So far, Jon had no complaints about his friend’s efforts.  He’d previously only driven the Mustang around central New Jersey, where he lived.  In the beginning, it had ridden rough, and the speedometer had malfunctioned, making Jon nervous every time he took it out, though it had been easy enough to match the speed of traffic.

     Now, the speedometer had been replaced and checked and was working as it should.  The engine ran powerfully on all eight cylinders, and Jon could barely tell that he wasn’t driving a brand-new car, at least based on those criteria.  The interior still needed a lot of work, and the car’s paint was noticeably faded, but Jon had never disagreed with Rob in prioritizing functional issues. Continue reading

Sneak Peek of The Cabinet Cover Design

I thought I’d give everyone an early look at the planned design for the cover of Dr. Elessar’s Cabinet of Curiosities, which should be available Friday, October 1, 2021*.  There may be minor changes in the final look, but this is basically how it’s going to appear.

Also, I’ve just recently learned that it may be possible to have the book available in hard cover in addition to e-book and paperback.  So for those of you who like to hold a sturdy volume in your hands, like the father in Calvin and Hobbes, that should be an option.  I don’t know what the pricing will be yet, but I suspect it will be higher than for the paperback.  As always, e-book will be the cheapest**, since the printing costs are essentially nonexistent.

Anyway, here’s the cover design.  I hope you like it.

Cover picture version 2


*And afterwards as well.  It’s not just going to be available for one day.  I don’t want there to be any confusion.

**And yet, always a bit less satisfying in some ways.

“I for one welcome our new computer overlords” teaser

Note: This story will appear in my upcoming collection Dr. Elessar’s Cabinet of Curiosities, and that’s why I’m posting this teaser.  However, it has already been published in “Kindle” format, and there is a link to that below, in case you cannot wait for The Cabinet to be published.

ifowonco final

“I For One Welcome Our New Computer Overlords”

          Peter Lunsford woke up Tuesday morning with a smile already on his face.  He had completed his arrangements; the final necessary package had arrived yesterday, and he’d already done what needed to be done at the bank on Friday.  His lawyer had assured him that all was in order, and though Peter had misgivings about lawyers in general, he thought that Mr. Ryder—the partner who had worked with him—was competent and motivated to do his job well.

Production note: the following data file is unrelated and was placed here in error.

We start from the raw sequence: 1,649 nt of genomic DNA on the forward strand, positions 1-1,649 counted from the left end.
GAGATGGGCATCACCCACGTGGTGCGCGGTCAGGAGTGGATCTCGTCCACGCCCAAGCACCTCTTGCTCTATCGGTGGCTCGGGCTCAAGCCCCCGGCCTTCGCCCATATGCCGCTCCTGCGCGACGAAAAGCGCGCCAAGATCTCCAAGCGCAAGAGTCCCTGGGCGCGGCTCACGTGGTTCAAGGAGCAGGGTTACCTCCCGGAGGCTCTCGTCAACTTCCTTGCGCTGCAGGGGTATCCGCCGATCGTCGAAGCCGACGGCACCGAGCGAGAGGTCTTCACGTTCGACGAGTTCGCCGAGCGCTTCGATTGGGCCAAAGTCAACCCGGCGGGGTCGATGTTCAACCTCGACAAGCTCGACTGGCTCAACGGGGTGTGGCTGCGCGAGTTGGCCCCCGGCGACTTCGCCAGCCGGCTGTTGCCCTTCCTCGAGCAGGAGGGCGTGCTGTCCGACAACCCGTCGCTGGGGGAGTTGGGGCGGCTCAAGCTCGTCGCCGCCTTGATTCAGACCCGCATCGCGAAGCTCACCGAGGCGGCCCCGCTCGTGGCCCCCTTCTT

Peter rose from his bed and stretched, giving a slightly exaggerated yawn for no one’s benefit but his own.  He strolled into his small bathroom, glancing down at his completed project.  It was crude, but it should do the job.  It was also not his current priority.  He doffed his pajamas and turned on the shower, waiting for the water to warm up before stepping in.  Thankfully, the late spring air in the apartment was pleasantly warm, even for standing around naked.

          After showering and shaving, Peter put on his work clothes and headed out the door of his apartment, first picking up his worn, leather bag and slinging it over his shoulder.  It was bulkier than usual that morning, but only slightly heavier; it was stuffed with a special cargo, something for the people at work and for one or two others he met every day.

          It had taken Peter quite a bit of time and effort to decide how to carry out the day’s missions, and to choose to whom to address them.  The preparations had at times been exhausting, occasionally frustrating, and often tedious, but it was all deeply important, so he had soldiered on, and now everything was ready.  The arrival of the package last night—and its assembly into the rest of the device—was the last step before the execution of his plan.